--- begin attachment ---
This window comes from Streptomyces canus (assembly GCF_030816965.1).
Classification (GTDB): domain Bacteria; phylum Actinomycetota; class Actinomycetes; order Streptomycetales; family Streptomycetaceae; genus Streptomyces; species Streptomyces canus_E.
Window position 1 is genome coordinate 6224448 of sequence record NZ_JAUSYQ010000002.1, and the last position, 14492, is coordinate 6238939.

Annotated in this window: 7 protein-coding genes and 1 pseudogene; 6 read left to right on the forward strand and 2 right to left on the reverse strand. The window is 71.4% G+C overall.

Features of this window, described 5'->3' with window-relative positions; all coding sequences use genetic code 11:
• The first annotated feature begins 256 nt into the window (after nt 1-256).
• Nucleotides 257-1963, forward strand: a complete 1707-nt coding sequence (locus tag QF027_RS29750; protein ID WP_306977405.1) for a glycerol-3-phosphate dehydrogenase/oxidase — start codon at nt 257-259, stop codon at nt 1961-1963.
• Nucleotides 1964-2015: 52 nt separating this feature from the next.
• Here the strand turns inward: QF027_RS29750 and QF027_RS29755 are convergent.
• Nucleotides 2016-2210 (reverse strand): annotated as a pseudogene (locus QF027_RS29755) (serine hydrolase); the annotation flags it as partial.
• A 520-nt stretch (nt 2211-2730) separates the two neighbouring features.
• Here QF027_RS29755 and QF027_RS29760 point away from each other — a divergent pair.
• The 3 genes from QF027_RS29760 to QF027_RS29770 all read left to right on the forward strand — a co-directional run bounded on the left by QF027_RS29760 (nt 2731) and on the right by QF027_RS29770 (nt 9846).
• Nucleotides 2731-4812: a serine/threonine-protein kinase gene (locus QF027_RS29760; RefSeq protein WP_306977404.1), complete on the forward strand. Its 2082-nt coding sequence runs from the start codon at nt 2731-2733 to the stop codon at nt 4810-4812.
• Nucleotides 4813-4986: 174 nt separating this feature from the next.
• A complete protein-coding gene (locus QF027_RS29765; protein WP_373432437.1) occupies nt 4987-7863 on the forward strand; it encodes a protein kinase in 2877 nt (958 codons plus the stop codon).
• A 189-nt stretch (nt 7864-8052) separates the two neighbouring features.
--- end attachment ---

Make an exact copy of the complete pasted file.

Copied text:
This window comes from Streptomyces canus (assembly GCF_030816965.1).
Classification (GTDB): domain Bacteria; phylum Actinomycetota; class Actinomycetes; order Streptomycetales; family Streptomycetaceae; genus Streptomyces; species Streptomyces canus_E.
Window position 1 is genome coordinate 6224448 of sequence record NZ_JAUSYQ010000002.1, and the last position, 14492, is coordinate 6238939.

Annotated in this window: 7 protein-coding genes and 1 pseudogene; 6 read left to right on the forward strand and 2 right to left on the reverse strand. The window is 71.4% G+C overall.

Features of this window, described 5'->3' with window-relative positions; all coding sequences use genetic code 11:
• The first annotated feature begins 256 nt into the window (after nt 1-256).
• Nucleotides 257-1963, forward strand: a complete 1707-nt coding sequence (locus tag QF027_RS29750; protein ID WP_306977405.1) for a glycerol-3-phosphate dehydrogenase/oxidase — start codon at nt 257-259, stop codon at nt 1961-1963.
• Nucleotides 1964-2015: 52 nt separating this feature from the next.
• Here the strand turns inward: QF027_RS29750 and QF027_RS29755 are convergent.
• Nucleotides 2016-2210 (reverse strand): annotated as a pseudogene (locus QF027_RS29755) (serine hydrolase); the annotation flags it as partial.
• A 520-nt stretch (nt 2211-2730) separates the two neighbouring features.
• Here QF027_RS29755 and QF027_RS29760 point away from each other — a divergent pair.
• The 3 genes from QF027_RS29760 to QF027_RS29770 all read left to right on the forward strand — a co-directional run bounded on the left by QF027_RS29760 (nt 2731) and on the right by QF027_RS29770 (nt 9846).
• Nucleotides 2731-4812: a serine/threonine-protein kinase gene (locus QF027_RS29760; RefSeq protein WP_306977404.1), complete on the forward strand. Its 2082-nt coding sequence runs from the start codon at nt 2731-2733 to the stop codon at nt 4810-4812.
• Nucleotides 4813-4986: 174 nt separating this feature from the next.
• A complete protein-coding gene (locus QF027_RS29765; protein WP_373432437.1) occupies nt 4987-7863 on the forward strand; it encodes a protein kinase in 2877 nt (958 codons plus the stop codon).
• A 189-nt stretch (nt 7864-8052) separates the two neighbouring features.